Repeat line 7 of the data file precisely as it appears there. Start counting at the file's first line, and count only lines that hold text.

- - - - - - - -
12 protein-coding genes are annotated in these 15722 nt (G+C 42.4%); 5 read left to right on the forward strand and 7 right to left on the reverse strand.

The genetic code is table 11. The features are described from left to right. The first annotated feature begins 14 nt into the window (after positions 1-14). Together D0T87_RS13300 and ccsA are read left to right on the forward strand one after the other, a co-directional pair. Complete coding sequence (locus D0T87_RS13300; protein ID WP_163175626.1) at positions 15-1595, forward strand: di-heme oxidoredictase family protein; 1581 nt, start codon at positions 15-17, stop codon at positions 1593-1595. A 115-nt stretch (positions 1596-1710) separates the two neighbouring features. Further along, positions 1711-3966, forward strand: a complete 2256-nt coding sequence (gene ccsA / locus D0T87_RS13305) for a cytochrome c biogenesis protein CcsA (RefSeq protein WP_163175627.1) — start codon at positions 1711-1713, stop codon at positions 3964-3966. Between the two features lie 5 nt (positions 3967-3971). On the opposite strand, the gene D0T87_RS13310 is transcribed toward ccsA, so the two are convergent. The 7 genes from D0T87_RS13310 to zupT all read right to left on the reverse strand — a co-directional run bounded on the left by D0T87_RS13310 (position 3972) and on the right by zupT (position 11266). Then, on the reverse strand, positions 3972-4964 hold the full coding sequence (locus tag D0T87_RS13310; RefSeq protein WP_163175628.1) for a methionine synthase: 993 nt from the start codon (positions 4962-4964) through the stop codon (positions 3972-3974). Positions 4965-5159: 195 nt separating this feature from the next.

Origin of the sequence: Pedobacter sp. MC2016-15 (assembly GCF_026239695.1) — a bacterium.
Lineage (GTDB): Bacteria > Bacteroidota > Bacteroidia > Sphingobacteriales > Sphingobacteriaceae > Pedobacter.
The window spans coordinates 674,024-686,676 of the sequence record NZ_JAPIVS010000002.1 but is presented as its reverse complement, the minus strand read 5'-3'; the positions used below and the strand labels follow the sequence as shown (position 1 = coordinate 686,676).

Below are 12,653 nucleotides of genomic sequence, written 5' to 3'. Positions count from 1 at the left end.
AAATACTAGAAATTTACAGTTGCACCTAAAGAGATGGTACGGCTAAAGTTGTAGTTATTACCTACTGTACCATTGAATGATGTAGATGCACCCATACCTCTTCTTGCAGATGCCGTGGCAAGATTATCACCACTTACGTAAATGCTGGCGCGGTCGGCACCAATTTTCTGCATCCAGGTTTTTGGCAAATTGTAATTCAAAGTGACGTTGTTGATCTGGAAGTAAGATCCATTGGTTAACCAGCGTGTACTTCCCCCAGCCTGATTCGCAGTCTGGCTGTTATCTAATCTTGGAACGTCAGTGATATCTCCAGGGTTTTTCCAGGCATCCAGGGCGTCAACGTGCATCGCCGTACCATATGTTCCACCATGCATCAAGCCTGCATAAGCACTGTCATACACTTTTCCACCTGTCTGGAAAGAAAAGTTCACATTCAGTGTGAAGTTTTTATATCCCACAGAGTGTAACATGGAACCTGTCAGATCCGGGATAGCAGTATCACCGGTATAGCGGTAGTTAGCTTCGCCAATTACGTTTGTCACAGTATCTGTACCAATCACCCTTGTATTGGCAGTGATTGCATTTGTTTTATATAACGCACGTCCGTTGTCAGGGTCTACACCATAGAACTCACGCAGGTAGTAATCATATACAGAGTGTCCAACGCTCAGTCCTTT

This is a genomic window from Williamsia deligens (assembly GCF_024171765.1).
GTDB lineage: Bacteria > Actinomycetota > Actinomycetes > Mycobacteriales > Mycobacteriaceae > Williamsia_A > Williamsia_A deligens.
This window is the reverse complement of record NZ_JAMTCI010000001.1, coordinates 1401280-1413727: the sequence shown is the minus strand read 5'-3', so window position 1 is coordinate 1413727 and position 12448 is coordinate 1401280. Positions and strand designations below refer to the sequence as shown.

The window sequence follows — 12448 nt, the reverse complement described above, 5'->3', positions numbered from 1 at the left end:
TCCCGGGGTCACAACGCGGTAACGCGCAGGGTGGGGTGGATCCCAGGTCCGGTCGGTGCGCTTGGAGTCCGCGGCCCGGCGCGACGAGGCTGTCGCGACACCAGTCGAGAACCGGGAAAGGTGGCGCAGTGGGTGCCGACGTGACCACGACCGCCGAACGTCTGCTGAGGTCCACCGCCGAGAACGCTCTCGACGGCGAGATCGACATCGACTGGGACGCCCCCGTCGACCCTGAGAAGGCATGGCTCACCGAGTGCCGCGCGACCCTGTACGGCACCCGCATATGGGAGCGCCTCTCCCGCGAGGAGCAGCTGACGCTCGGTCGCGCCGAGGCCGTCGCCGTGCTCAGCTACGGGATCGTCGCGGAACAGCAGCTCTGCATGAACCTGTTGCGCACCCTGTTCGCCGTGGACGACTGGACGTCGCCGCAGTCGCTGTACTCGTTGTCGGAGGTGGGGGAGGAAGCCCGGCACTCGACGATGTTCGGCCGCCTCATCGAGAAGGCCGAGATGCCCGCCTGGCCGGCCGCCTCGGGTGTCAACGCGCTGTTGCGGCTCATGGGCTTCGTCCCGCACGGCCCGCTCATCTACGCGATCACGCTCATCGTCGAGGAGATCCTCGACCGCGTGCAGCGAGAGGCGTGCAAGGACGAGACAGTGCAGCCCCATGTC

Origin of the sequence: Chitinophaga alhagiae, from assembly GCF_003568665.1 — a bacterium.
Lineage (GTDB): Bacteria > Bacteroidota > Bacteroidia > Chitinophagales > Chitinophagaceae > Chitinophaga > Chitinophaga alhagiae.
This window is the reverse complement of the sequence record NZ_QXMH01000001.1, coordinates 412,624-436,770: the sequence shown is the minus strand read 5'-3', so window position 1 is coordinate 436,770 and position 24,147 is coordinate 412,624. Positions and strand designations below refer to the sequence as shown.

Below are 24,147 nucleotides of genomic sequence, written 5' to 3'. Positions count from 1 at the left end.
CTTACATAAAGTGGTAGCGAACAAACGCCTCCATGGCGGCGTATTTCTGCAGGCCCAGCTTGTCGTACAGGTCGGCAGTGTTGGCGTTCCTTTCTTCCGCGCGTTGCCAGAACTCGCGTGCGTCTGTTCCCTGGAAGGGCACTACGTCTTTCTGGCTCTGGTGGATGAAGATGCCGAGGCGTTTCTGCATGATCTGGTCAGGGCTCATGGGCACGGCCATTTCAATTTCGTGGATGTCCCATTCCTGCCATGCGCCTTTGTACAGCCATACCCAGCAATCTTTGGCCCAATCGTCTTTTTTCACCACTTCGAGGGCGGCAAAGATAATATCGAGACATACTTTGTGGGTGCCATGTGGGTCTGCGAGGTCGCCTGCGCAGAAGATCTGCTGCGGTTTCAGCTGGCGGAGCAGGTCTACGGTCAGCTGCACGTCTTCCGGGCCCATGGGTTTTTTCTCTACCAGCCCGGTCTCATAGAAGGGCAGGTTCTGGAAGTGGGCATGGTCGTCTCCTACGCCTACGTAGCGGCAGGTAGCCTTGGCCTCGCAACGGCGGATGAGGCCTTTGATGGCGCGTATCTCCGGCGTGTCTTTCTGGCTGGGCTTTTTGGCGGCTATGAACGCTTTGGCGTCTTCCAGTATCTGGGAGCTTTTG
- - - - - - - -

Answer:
AAATACTAGAAATTTACAGTTGCACCTAAAGAGATGGTACGGCTAAAGTTGTAGTTATTACCTACTGTACCATTGAATGATGTAGATGCACCCATACCTCTTCTTGCAGATGCCGTGGCAAGATTATCACCACTTACGTAAATGCTGGCGCGGTCGGCACCAATTTTCTGCATCCAGGTTTTTGGCAAATTGTAATTCAAAGTGACGTTGTTGATCTGGAAGTAAGATCCATTGGTTAACCAGCGTGTACTTCCCCCAGCCTGATTCGCAGTCTGGCTGTTATCTAATCTTGGAACGTCAGTGATATCTCCAGGGTTTTTCCAGGCATCCAGGGCGTCAACGTGCATCGCCGTACCATATGTTCCACCATGCATCAAGCCTGCATAAGCACTGTCATACACTTTTCCACCTGTCTGGAAAGAAAAGTTCACATTCAGTGTGAAGTTTTTATATCCCACAGAGTGTAACATGGAACCTGTCAGATCCGGGATAGCAGTATCACCGGTATAGCGGTAGTTAGCTTCGCCAATTACGTTTGTCACAGTATCTGTACCAATCACCCTTGTATTGGCAGTGATTGCATTTGTTTTATATAACGCACGTCCGTTGTCAGGGTCTACACCATAGAACTCACGCAGGTAGTAATCATATACAGAGTGTCCAACGCTCAGTCCTTT